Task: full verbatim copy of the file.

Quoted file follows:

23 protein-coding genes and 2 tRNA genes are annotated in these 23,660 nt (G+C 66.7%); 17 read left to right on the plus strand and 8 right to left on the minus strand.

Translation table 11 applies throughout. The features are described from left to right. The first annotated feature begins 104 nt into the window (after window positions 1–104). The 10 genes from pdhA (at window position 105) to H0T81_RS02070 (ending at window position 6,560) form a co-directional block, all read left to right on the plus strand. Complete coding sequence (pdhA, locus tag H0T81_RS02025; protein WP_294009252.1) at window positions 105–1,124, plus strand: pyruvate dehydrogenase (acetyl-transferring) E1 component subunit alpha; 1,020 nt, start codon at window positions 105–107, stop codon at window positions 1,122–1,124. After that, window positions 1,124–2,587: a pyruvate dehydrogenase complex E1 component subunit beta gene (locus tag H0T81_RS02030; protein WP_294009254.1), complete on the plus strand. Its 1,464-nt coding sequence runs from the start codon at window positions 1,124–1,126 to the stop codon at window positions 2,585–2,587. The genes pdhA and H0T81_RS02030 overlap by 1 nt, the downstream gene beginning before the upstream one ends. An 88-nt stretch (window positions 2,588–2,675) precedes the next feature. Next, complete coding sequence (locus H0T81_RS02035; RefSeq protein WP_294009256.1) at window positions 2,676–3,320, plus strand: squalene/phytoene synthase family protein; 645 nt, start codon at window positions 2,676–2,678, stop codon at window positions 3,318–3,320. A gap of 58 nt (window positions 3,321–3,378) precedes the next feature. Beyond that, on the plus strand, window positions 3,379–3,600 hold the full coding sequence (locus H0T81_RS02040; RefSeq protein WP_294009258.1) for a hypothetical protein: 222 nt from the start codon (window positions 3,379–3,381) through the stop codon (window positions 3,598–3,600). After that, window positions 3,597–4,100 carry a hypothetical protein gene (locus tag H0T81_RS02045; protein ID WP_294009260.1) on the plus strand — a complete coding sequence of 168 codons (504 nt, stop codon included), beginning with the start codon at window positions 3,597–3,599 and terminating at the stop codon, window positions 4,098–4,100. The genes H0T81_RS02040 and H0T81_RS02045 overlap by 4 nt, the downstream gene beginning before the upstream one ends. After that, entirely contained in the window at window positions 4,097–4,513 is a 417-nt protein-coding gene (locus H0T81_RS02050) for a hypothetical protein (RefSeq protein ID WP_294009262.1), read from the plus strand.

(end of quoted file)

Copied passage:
23 protein-coding genes and 2 tRNA genes are annotated in these 23,660 nt (G+C 66.7%); 17 read left to right on the plus strand and 8 right to left on the minus strand.

Translation table 11 applies throughout. The features are described from left to right. The first annotated feature begins 104 nt into the window (after window positions 1–104). The 10 genes from pdhA (at window position 105) to H0T81_RS02070 (ending at window position 6,560) form a co-directional block, all read left to right on the plus strand. Complete coding sequence (pdhA, locus tag H0T81_RS02025; protein WP_294009252.1) at window positions 105–1,124, plus strand: pyruvate dehydrogenase (acetyl-transferring) E1 component subunit alpha; 1,020 nt, start codon at window positions 105–107, stop codon at window positions 1,122–1,124. After that, window positions 1,124–2,587: a pyruvate dehydrogenase complex E1 component subunit beta gene (locus tag H0T81_RS02030; protein WP_294009254.1), complete on the plus strand. Its 1,464-nt coding sequence runs from the start codon at window positions 1,124–1,126 to the stop codon at window positions 2,585–2,587. The genes pdhA and H0T81_RS02030 overlap by 1 nt, the downstream gene beginning before the upstream one ends. An 88-nt stretch (window positions 2,588–2,675) precedes the next feature. Next, complete coding sequence (locus H0T81_RS02035; RefSeq protein WP_294009256.1) at window positions 2,676–3,320, plus strand: squalene/phytoene synthase family protein; 645 nt, start codon at window positions 2,676–2,678, stop codon at window positions 3,318–3,320. A gap of 58 nt (window positions 3,321–3,378) precedes the next feature. Beyond that, on the plus strand, window positions 3,379–3,600 hold the full coding sequence (locus H0T81_RS02040; RefSeq protein WP_294009258.1) for a hypothetical protein: 222 nt from the start codon (window positions 3,379–3,381) through the stop codon (window positions 3,598–3,600). After that, window positions 3,597–4,100 carry a hypothetical protein gene (locus tag H0T81_RS02045; protein ID WP_294009260.1) on the plus strand — a complete coding sequence of 168 codons (504 nt, stop codon included), beginning with the start codon at window positions 3,597–3,599 and terminating at the stop codon, window positions 4,098–4,100. The genes H0T81_RS02040 and H0T81_RS02045 overlap by 4 nt, the downstream gene beginning before the upstream one ends. After that, entirely contained in the window at window positions 4,097–4,513 is a 417-nt protein-coding gene (locus H0T81_RS02050) for a hypothetical protein (RefSeq protein ID WP_294009262.1), read from the plus strand.